Mounting banking fees became such an annoyance to Andral Parrish that when her company, U-Haul International, offered a paperless alternative to direct deposit she signed up to receive a payroll card. Now the debit-style card with the Visa logo and a Bank of America imprint gets loaded with her salary twice a month. No bank account required.
Payday is moving from paper to plastic. Payroll cards, the latest iteration of stored-value cards--like the gift cards you can buy from retailers and give at Christmas--are sweeping into payroll departments at some of the nation's largest companies. McDonald's, Lowe's, Blockbuster, FedEx and Sears, Roebuck are among those writing fewer paper checks and loading value onto cards, which are held by over 1 million workers.
For companies, the advantage is clear. Electronically transferring funds to employees is up to 75% cheaper than issuing checks. U-Haul saves $1.10 for each paper check not cut, about half a million dollars in savings a year. For the nearly 14 million U.S. households that are "unbanked," payroll cards, usually issued by banks with the MasterCard or Visa logo, bypass the need to establish the personal accounts used for direct deposit.
"We're using them in our overall initiative to pay folks electronically," says Tonia Horton, director of payroll and financial services at Sears, which is rolling out payroll cards to its 4,300 domestic locations, including department stores, automotive centers and corporate offices. The cards are a great match for Sears' large part-time force, says Horton, as well as the company's young workers, who receive more than 70% of the paper checks that Sears still cuts. In the 11 states where law allows, Sears is giving employees two choices: direct deposit or payroll card. In other states, where paper checks must be available, the cards are being hyped in an effort to get employees to join voluntarily.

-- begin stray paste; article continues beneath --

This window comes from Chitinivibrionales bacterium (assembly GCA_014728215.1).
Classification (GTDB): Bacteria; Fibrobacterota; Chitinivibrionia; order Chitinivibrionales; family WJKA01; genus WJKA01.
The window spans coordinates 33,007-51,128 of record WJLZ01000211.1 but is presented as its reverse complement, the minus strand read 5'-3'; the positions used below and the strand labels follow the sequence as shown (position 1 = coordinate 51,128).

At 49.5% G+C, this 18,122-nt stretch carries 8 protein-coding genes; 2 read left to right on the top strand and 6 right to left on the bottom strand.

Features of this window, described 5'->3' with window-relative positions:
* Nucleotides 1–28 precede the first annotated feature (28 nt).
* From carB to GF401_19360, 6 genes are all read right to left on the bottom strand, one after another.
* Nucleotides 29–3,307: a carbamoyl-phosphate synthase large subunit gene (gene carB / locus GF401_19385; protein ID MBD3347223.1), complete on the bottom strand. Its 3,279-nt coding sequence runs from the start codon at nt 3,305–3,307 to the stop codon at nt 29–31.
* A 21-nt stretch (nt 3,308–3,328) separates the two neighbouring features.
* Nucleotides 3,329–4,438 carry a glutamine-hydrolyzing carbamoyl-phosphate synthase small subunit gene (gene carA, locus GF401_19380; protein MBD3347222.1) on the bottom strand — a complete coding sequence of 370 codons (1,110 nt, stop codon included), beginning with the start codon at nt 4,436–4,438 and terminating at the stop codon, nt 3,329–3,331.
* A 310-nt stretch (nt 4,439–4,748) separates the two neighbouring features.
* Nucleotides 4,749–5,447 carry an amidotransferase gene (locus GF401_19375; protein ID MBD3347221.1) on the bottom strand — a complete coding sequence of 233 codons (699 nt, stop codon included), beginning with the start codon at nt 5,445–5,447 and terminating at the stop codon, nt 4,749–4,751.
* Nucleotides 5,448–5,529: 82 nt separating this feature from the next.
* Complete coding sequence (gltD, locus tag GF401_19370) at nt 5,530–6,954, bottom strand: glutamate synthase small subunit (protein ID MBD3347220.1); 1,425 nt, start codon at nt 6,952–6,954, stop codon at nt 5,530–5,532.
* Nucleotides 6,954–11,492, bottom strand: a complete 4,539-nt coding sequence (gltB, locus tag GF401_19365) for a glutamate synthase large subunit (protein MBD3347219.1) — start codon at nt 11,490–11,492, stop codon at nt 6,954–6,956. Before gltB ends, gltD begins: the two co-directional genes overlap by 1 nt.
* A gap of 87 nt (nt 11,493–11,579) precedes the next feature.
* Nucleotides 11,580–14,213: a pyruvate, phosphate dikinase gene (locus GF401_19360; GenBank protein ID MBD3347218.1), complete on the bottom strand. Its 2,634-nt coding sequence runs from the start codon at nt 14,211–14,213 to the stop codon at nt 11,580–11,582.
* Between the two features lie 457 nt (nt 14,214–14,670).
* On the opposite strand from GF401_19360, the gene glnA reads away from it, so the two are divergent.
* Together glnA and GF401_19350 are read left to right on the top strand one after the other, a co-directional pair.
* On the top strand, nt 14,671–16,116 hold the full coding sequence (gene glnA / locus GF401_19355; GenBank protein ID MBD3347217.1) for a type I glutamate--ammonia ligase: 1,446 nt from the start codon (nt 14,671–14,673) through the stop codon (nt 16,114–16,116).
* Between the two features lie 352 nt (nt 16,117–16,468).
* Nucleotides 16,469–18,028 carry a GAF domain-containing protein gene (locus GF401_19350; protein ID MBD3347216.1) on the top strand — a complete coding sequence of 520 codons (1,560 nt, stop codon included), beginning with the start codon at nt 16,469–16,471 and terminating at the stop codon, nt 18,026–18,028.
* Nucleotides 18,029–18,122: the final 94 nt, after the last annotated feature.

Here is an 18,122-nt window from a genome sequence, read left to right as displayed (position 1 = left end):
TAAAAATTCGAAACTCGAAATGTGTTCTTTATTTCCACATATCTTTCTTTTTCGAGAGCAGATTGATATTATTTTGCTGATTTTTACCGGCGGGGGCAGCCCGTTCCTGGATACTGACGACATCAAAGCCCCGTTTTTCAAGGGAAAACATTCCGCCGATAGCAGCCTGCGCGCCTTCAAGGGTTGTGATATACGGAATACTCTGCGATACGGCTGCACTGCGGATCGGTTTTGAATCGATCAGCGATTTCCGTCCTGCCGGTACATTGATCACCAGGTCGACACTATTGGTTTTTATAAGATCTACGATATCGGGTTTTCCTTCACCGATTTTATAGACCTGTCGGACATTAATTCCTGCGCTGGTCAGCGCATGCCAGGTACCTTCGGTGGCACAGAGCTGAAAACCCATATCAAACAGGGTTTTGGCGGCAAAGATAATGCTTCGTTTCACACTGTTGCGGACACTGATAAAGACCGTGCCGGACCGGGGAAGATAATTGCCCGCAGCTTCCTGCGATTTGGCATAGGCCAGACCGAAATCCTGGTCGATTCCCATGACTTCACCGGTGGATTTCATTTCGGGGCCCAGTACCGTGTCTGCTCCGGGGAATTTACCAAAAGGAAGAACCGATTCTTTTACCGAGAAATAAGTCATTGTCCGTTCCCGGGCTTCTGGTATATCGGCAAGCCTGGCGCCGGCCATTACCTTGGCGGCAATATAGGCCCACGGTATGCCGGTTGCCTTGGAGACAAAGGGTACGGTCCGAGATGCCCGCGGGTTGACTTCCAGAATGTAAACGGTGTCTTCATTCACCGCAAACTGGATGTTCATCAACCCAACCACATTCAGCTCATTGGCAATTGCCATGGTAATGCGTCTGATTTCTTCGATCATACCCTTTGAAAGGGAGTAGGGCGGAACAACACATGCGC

It's another step toward a cashless society, but there's a debate about who ultimately benefits--employer or employee. Unbanked employees stand to gain by avoiding hefty check-cashing fees, says Ariana-Michele Moore, an analyst at Celent Communications, a Boston-based consulting firm. Such fees are typically 2% to 3% of a check's value but can go as high as 10%. Generally, employees can use the cards at ATMs to withdraw cash or make purchases at stores. Celent estimates that by 2006, payroll cards will reach 3.8 million workers, mostly low-wage or temporary employees in industries like retail, food service, hospitality, construction and farming.
Some consumer advocates say the cards simply transfer costs from company to worker. Payroll cards can come loaded with fees for any number of transactions--opening or maintaining an account, or withdrawing money from an ATM--although typically the first withdrawal of each pay period is free. Fees for balance inquiries, adding money or making a purchase have also cropped up. Says Tracy Shelton, consumer attorney for the New York Public Interest Research Group (NYPIRG): "Because it's $1 here, $1.50 there, a lot of people may be shocked to see what they spend. They don't think it's going to cost that much." Consumer Reports estimates a payroll-card holder may fork over $164 a year in fees, but that is still less than the $324 the NYPIRG calculates for check cashing.